If you take your assets and subtract your liabilities, you have your company’s ‘net worth’. Your net worth contains the profits you’ve made and money you or your shareholders have invested. This snapshot can be taken at any time.

The Profit and Loss Statement: Also known as the income statement. This is a recap (either a month, a quarter or a year) of all the revenues you brought into the company and all the expenses you incurred in maintaining your business. The difference between the two is either your profit or your loss.

Cash Flow Spreadsheet of Forecast: A cash flow forecast predicts the company’s monthly revenue and expenses over a period of time, usually twelve months. It  shows your monthly opening bank balance, revnees, expenses and monthly closing balance. Revenue predictions are usually based on your sales forecasts. A cash flow forecast is a useful tool both for monitoring your company’s performance and for identifying your cash requirements ahead of time.


Six key questions to ask before starting your venture

  1. Is your market large enough?
  2. Can you make a decent profit margin?
  3. Can your company deliver?
  4. Is it short-lived or sustainable?
  5. Do you have enough capital?
  6. Can you keep up with technological changes?

Question #1 Is your market large enough?

Many entrepreneurs tend to overestimate the market because optimism is built into their genes. Optimism it turns out is a double-edged sword. Optimism is a good trait for an entrepreneur that led them thinking about taking a risk in the first place. But being overly optimistic leads to inflated revenue expectations which never materialize and gradually endanger the entire business.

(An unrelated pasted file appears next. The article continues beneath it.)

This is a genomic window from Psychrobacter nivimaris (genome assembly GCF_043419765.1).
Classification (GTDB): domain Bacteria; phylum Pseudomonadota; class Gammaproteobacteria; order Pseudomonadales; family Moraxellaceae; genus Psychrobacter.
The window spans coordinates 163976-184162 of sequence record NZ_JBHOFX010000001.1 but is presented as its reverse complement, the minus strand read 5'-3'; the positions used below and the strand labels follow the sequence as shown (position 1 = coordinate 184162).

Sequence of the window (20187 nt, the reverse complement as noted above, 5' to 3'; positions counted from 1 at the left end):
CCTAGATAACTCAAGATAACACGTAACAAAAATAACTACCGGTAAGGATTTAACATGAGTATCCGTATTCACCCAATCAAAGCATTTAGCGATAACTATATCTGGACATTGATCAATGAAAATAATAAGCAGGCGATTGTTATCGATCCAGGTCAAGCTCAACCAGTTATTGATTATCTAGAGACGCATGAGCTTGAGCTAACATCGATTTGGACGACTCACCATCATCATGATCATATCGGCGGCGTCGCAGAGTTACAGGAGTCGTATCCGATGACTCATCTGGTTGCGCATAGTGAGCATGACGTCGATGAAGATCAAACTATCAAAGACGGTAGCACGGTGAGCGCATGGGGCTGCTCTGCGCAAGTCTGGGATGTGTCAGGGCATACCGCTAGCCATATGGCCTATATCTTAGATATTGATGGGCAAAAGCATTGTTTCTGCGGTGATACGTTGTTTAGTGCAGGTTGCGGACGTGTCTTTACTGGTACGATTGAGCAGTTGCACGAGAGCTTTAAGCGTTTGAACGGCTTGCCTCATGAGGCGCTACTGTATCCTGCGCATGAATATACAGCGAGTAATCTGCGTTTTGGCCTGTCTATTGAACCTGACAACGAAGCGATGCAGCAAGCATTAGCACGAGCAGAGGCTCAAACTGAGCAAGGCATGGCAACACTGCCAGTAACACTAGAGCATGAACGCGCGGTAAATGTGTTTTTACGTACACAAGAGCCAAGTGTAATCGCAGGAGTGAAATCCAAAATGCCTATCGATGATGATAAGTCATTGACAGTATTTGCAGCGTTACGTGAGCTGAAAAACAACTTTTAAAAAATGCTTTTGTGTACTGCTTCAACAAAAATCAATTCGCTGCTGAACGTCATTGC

Question #2 Can you make a decent profit margin?

One mistake some entrepreneurs make is failing to negotiate for lower costs and find creative ways to increase production efficiency. Being resourceful on raw materials or other variable costs is a great way to increase your margins.

Question #3 Can your company deliver?

Before you commit, take a close look at every step of the value delivery process. Not only do you need to have suppliers and employees lined up, you also need a backup strategy should one of them let you down. Carry a detailed risk analysis by considering everything that could go wrong.

Question #4 Is it short-lived or sustainable?

Gluten-free products were all but unheard of a few years ago. Take a look at them today. They’re all big sellers occupying the shelves of almost every supermarket. Consumer products and services have a shelf life, some longer than others. Choose one with a longer shelf life.